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Wetlands - Page Text Content

BC: To learn more about wetlands and the different habitats got to EPA.gov/wetlands Wetlands By: Jacob Griffin

FC: Wetlands | By: Jacob Griffin

1: Wetlands Jacob Griffin November 7, 2011 Jay M. Robinson High School EES Mrs. Knight

2: Fen Wetlands that are fed by ground water , but even though they look like bogs they are very different. Bogs are bubbly due to high acid levels whereas fens because they are fed by the ground water they do not have very high acid levels. | Swamps, Marshes, fens and bogs are the four main types of wetlands here are some examples of each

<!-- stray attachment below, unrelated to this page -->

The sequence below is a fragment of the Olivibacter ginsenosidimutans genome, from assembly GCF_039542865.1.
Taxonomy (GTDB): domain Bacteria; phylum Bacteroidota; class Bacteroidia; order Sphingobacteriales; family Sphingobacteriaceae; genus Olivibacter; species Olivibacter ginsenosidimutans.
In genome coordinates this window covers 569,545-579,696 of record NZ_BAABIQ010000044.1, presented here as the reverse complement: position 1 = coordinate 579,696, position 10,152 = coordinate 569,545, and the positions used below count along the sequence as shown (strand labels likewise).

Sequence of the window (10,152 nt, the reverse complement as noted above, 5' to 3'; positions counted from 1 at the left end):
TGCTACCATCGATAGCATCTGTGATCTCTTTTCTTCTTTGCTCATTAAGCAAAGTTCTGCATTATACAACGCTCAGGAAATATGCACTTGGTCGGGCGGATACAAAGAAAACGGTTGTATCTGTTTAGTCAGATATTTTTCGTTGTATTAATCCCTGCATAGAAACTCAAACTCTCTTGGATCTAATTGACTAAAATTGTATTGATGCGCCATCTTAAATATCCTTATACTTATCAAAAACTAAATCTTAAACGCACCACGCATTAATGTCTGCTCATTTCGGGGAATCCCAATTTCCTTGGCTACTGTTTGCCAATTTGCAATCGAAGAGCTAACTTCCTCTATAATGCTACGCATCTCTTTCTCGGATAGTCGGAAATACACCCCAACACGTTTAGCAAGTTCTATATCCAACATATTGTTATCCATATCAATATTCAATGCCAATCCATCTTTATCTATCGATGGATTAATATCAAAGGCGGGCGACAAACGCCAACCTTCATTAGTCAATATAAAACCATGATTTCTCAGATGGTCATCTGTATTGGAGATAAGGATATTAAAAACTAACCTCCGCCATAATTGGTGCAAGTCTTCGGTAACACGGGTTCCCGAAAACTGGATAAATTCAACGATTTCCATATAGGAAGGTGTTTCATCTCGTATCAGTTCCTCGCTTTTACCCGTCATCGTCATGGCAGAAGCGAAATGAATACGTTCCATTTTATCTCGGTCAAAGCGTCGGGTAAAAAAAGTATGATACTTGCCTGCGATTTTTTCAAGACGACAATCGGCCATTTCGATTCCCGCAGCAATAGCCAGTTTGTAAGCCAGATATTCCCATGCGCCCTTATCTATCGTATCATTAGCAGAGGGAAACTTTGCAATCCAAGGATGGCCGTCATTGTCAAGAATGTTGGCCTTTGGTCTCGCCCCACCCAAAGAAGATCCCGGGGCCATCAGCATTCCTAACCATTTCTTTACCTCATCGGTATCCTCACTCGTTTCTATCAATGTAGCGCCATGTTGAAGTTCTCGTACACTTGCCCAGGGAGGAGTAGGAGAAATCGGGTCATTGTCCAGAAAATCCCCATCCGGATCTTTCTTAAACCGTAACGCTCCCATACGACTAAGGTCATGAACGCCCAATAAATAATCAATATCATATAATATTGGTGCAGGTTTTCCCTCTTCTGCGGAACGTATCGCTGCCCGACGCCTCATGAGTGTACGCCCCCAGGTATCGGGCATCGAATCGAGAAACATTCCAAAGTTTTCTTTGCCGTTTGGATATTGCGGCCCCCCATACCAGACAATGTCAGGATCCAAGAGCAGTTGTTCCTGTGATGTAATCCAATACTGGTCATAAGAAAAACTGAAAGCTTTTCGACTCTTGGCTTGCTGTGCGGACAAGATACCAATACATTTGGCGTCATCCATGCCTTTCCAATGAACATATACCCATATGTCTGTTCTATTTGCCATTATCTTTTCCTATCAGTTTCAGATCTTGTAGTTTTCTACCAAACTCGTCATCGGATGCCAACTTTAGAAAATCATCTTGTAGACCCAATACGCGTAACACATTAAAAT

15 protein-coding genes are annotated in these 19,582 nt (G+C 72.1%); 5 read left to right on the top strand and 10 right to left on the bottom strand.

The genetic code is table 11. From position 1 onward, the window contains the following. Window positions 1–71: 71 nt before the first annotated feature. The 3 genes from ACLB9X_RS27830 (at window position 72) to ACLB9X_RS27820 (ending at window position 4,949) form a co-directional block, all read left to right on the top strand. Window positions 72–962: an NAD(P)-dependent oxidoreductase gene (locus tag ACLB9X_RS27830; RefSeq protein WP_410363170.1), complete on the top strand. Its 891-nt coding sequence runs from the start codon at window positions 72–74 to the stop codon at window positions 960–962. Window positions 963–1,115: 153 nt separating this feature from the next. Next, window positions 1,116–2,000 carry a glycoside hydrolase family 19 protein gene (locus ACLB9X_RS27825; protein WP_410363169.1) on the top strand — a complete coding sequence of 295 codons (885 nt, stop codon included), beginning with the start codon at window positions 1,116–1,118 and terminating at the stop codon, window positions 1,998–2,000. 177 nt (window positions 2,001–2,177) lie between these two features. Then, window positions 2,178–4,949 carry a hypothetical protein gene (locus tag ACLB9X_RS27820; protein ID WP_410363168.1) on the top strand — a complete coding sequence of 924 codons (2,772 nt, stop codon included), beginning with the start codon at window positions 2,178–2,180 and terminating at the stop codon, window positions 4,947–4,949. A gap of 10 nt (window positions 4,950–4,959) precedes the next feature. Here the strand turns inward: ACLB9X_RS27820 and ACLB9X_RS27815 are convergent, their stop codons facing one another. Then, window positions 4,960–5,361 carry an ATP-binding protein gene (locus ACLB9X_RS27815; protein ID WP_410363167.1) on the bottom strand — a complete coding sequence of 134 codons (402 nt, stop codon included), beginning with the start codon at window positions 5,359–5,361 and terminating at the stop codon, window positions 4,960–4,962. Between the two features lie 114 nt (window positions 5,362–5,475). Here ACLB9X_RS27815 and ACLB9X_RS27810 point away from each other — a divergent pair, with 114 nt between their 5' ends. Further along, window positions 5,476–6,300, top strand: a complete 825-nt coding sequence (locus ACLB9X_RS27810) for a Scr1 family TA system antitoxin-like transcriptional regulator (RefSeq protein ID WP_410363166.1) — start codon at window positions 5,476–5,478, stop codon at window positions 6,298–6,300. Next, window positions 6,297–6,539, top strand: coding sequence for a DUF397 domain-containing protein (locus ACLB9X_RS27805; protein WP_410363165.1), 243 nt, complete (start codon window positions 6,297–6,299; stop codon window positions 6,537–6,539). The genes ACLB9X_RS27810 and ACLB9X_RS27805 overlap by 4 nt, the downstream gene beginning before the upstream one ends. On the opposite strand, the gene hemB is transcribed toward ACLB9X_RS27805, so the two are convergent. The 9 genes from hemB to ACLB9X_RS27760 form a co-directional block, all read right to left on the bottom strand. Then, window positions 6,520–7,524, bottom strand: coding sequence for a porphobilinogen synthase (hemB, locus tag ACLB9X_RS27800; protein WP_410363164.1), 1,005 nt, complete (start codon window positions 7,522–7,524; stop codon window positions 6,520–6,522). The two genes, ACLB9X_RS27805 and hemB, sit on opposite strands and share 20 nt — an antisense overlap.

3: Marshes ( nontidal ) Are wetlands that are very forested areas and they are fully covered in water and grass. | Marshes ( tidal ) are found in very protected coastlines some are fresh water and they are influenced by the shore line and tides

4: Swamps are very forested and very wooded wetlands. However they are very nutrient rich places that is why they are so plant dominated.

5: Bogs are very spongy places filled with a lot of grass like stuff called peat which is broken down vegetation. Peat is one reason why bogs are so filled with acid.

6: These are the four types of wetlands Swamps, marshes, bogs, and fens. Here are some plants and animals that live in bogs | This is a pitcher plant found mainly in bogs and marshes. They are a type of plant that eat bugs and other insects by making them fall in. It then digests them by slowly breaking them down.